• Anhedonia – inability to feel pleasure without meth
  • Emaciation and malnutrition
  • Loss of interpersonal relationships
  • Financial ruin
  • Joblessness
  • Social isolation
  • Mounting legal problems
  • Incarceration
  • Brain damage
  • Meth mouth
  • Anxiety, confusion
  • Insomnia
  • Mood disturbances
  • Extremely violent behaviors
  • Paranoia
  • Hallucinations – visual and auditory
  • Delusions – especially “meth bugs” crawling under the skin
  • Psychotic tendencies
  • Transmission of bloodborne illnesses, such as HIV/AIDS and hepatitis B and C
  • Self-harm
  • Death by suicide
Overdose & Withdrawal Effects

Effects of overdose & withdrawal from meth addiction

The effects of withdrawal for someone who has chronically abused methamphetamines vary wildly. Symptoms may persist for days to weeks depending upon the length of meth use. It’s important that people attempting to detox from meth do so under the supervision of trained medical personnel to manage any symptoms.

Effects of methamphetamine withdrawal may include:

  • Strong drug cravings
  • Irritability
  • Headaches
  • Agitation
  • Restlessness
  • Extreme sleeping
  • Vivid dreams
  • Depression
  • Anxiety
  • Fatigue
  • Hunger
  • Suicidal ideation and behaviors

Overdose: A meth overdose occurs when a person has used a tremendous amount of the drug. A lethal dose of meth will vary depending on the characteristics of the drug and the person abusing it – each person has a different sensitivity to a specific amount of meth. Unlike other drugs, overdosing on meth shows no immediate signs to the user. Overdosing on meth is characterized by a rapid onset of physiological deterioration that will eventually lead to heart attack or stroke, which occurs suddenly and unexpectedly.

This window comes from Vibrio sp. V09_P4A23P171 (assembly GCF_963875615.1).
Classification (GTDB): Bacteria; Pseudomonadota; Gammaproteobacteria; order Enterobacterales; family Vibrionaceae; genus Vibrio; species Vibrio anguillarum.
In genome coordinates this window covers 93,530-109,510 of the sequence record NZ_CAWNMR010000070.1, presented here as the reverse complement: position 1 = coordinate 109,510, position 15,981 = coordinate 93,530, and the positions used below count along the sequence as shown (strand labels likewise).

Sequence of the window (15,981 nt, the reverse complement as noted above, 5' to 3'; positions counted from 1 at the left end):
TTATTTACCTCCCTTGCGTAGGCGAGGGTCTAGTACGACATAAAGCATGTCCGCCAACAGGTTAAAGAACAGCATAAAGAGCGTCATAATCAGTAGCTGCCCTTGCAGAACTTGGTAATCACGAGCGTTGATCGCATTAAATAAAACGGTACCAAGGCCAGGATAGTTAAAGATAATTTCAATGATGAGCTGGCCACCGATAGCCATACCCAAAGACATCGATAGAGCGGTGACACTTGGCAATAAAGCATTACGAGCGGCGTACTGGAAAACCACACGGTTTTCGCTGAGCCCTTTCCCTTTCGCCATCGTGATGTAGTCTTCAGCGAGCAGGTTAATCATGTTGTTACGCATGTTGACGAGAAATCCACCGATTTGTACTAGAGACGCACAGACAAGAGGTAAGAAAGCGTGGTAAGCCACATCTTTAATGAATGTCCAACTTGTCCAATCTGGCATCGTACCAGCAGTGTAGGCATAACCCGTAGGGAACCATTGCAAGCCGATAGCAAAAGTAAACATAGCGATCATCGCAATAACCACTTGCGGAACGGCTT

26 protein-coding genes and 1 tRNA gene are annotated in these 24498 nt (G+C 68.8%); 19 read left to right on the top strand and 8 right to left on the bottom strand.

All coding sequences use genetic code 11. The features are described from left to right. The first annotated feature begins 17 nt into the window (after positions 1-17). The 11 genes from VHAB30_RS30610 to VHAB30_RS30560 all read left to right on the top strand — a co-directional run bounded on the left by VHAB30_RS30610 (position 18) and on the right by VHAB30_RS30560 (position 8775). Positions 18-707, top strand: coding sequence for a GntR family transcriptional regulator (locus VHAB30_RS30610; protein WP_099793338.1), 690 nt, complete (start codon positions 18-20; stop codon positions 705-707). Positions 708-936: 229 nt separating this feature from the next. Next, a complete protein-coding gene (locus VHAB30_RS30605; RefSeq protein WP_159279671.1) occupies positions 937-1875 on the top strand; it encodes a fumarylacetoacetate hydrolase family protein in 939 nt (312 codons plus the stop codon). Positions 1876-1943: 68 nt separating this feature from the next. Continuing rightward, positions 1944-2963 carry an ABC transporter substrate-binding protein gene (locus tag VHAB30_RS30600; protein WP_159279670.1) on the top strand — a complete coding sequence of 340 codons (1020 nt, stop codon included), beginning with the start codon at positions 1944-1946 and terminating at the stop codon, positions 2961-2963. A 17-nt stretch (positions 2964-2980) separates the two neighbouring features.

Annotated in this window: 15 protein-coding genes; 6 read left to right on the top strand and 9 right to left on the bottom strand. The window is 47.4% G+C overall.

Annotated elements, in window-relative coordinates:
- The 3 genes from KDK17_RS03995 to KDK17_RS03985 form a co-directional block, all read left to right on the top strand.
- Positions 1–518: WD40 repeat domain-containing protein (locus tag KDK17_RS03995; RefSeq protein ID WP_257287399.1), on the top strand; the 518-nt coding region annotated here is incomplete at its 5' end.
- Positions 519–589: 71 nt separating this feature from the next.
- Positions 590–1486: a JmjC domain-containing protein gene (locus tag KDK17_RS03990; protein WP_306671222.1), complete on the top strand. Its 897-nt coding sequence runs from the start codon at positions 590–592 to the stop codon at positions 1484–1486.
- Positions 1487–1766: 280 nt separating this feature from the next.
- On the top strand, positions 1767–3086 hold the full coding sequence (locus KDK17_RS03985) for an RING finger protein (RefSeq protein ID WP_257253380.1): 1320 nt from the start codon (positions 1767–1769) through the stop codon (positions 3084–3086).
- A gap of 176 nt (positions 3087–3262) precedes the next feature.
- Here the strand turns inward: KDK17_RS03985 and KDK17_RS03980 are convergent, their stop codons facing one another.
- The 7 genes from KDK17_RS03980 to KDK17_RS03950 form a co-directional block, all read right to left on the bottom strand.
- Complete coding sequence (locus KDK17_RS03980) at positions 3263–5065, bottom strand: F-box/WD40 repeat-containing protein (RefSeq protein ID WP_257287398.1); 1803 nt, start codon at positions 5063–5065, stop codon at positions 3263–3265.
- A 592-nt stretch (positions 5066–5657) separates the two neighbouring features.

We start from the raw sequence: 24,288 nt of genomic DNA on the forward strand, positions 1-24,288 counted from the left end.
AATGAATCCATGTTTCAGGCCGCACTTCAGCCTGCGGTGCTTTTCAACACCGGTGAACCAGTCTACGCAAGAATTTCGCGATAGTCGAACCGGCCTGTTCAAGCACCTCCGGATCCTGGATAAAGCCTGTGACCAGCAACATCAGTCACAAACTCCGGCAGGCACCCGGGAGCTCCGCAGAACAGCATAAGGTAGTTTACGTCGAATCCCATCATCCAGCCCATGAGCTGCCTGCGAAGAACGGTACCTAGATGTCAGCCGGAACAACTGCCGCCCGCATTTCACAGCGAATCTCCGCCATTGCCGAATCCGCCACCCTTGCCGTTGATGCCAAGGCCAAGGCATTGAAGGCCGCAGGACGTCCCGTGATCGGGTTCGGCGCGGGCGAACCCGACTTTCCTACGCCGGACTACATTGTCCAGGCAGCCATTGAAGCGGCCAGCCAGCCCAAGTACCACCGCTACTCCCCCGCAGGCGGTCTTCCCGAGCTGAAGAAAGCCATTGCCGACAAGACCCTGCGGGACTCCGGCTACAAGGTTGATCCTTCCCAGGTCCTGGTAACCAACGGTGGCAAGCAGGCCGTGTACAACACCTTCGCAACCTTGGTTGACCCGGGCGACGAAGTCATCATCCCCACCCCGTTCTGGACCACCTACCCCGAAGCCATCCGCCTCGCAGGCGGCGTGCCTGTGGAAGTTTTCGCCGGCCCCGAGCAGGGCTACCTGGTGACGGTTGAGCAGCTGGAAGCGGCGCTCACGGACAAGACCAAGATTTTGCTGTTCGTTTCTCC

The actual effects of a meth overdose will vary depending on how much of the drug was taken and if it was taken with other drugs. Common symptoms that may indicate an overdose may include:

  • Aggressiveness
  • Confusion
  • Changes in heart rhythm
  • Fast breathing
  • Hallucinations
  • Fever
  • High or low blood pressure
  • Hyperactivity
  • Muscle pains
  • Shakes
  • Nausea and vomiting
  • Diarrhea
  • Coma
  • Stroke
  • Death
Co-Occurring Disorders

Meth addiction and co-occurring disorders

Methamphetamine abuse and addiction often occurs with other mental illnesses. The most common co-occurring mental illnesses include:

  • Depressive disorders
  • Schizophrenia
  • Bipolar disorder
  • Antisocial personality disorder
  • Conduct disorders
  • Alcoholism
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Thanks to Cedar Crest, I am now free from my meth addiction. Now I can focus on the other aspects of my life and start truly living again!

– Anonymous Patient
Marks of Quality Care
  • Texas Hospital Association
  • The Joint Commission (JCAHO) Gold Seal of Approval
  • The Jason Foundation